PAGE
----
They were just ordinary individuals from ordinary parts of the Roman empire-- "Parthians, Medes, Elamites, and residents of Mesopotamia, Judea and Cappadocia, Pontus and Asia,10Phrygia and Pamphylia, Egypt and the parts of Libya belonging to Cyrene, and visitors from Rome, both Jews and proselytes, Cretans and Arabs" (2:9-10).They were there for Pentecost, the Feast of the First-Fruits. Pentecost was celebrated every year, an important feast, but celebrated as if each year was extraordinary.
But this year, Pentecost would take on a truly extraordinary life of its own.
Jesus told his followers-- wait in Jerusalem and pray-- until the power from on high comes upon you. Some of them must have been skeptical.What power? Will this come through the power of prayer? We've prayed before. So often our prayers have gone unanswered.
Then came the wind and the flame and these ordinary disciples, these Jesus-followers from Galilee overcame their cowardly ways and ran out into the streets like drunken and courageous men shouting about the mighty works of God in Jesus Christ.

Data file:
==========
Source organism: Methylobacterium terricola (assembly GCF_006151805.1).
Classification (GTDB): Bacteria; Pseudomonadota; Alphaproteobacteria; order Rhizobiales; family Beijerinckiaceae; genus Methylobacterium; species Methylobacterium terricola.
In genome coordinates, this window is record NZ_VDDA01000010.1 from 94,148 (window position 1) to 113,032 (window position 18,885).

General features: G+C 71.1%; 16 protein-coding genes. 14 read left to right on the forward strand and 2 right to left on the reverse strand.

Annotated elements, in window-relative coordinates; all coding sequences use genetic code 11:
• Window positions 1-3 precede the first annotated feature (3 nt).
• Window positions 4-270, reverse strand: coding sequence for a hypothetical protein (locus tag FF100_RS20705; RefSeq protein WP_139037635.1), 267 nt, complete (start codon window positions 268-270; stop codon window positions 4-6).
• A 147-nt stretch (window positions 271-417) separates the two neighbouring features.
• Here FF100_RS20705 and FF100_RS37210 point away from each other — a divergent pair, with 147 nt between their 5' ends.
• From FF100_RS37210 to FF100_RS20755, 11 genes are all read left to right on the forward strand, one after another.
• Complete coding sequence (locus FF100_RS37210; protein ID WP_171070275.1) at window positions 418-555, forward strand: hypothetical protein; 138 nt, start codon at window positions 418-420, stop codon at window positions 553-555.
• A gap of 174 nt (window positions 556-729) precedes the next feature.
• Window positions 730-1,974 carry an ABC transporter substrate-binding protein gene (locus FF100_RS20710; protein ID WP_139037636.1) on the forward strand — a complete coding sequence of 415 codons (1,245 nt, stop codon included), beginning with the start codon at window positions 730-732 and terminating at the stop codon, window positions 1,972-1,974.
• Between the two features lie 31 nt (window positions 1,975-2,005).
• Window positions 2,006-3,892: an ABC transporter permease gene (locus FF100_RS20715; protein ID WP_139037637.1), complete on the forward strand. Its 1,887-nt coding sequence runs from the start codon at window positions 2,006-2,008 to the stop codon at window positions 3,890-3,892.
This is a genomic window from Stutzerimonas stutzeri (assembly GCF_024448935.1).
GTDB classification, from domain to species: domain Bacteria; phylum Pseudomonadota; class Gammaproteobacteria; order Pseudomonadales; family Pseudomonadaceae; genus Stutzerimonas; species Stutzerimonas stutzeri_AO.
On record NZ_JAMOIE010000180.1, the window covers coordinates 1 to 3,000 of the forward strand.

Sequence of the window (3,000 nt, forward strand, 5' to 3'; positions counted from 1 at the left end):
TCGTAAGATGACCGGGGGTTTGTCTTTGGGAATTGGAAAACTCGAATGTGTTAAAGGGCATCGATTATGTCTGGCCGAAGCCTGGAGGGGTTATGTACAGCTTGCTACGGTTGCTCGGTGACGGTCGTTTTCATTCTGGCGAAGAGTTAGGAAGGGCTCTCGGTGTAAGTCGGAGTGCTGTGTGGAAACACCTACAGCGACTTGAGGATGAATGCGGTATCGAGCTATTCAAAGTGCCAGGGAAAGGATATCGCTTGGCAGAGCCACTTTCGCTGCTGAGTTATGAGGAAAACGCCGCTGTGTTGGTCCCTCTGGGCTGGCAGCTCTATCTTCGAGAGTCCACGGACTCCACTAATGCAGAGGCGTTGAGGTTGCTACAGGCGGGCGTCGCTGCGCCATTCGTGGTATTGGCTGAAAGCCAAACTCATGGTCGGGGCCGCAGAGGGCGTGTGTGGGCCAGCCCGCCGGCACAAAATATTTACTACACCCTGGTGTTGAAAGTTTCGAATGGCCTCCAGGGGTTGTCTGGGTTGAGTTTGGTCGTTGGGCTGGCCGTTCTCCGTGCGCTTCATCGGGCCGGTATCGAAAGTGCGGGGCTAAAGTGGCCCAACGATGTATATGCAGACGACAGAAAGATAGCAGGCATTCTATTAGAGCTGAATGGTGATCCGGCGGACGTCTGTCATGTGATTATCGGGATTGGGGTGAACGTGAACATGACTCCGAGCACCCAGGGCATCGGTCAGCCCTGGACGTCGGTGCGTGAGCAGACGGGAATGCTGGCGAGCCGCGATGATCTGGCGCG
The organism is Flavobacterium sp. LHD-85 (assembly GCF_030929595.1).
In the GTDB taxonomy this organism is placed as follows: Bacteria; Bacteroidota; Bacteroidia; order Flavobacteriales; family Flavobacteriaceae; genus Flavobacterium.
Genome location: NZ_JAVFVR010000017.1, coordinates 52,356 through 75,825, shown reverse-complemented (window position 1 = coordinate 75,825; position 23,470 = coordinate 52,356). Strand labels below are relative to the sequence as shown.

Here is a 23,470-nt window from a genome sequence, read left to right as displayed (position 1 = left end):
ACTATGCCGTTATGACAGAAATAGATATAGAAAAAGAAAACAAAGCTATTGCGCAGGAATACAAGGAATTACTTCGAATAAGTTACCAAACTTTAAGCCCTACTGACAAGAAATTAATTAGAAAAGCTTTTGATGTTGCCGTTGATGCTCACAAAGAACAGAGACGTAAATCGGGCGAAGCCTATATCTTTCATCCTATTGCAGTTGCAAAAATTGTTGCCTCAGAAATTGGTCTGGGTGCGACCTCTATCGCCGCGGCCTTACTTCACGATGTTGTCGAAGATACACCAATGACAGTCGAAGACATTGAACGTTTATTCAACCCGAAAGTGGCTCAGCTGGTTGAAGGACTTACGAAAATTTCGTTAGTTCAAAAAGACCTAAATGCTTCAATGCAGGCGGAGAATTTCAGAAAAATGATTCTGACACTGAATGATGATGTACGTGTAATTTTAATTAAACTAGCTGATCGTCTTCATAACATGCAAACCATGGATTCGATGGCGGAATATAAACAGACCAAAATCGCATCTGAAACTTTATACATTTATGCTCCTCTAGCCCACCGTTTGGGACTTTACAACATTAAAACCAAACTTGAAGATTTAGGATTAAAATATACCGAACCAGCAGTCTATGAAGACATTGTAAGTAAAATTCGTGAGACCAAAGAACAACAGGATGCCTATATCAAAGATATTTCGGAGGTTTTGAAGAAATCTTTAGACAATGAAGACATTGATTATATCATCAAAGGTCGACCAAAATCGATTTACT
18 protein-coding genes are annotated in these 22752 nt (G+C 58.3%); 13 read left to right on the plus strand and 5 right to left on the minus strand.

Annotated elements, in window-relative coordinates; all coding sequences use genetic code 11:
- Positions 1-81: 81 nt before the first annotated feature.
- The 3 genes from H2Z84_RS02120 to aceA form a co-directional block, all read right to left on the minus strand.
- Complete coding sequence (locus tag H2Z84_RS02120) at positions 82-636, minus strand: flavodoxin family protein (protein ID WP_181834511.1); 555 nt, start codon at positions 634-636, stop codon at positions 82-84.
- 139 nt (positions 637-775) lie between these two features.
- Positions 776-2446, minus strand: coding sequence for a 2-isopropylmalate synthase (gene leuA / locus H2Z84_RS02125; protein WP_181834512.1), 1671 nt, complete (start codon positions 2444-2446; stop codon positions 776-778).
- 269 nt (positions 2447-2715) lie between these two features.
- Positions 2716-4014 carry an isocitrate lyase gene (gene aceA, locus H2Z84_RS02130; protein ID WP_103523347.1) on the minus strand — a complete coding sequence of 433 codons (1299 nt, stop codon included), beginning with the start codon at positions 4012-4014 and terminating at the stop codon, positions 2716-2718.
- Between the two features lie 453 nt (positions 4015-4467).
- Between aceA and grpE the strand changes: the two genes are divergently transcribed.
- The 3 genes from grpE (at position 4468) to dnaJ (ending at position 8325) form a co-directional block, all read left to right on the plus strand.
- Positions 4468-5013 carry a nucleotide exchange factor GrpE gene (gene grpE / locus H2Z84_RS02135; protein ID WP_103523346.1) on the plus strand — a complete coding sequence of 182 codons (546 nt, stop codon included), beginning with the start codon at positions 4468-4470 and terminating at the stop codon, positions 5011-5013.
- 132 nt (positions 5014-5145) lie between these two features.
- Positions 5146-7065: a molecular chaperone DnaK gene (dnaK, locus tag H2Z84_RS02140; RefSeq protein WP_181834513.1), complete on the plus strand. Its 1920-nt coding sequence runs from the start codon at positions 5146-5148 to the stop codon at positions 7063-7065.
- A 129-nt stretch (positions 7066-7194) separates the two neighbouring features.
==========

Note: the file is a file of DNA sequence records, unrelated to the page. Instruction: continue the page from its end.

Indeed, there were Jews there that day from every nation under heaven hearing the mighty works of God proclaimed. Some charged that they were filled with the new wine of fermented grapes, but those in the know knew they were filled with the new wine of God's Spirit.
Simon Peter, the one who denied Jesus three times the night before Jesus' crucifixion stands up as one who now gets it. "People of Jerusalem, these men are not drunk. It's only nine o'clock in the morning. The bars haven't opened. Nope. The Prophet Joel spoke about this long ago. In the last days I will pour out my Spirit on all people. Your sons and, yes, your daughters will preach. Your old men, will see visions and your young men will dream dreams."
The extraordinary work of God will now be revealed among his ordinary people.
And all who call upon the name of the Lord will be saved.
The adventure continues....
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I do not seek to understand that I may believe, but I believe in order to understand. For this also I believe, –that unless I believed, I should not understand.-- St. Anselm of Canterbury (1033-1109)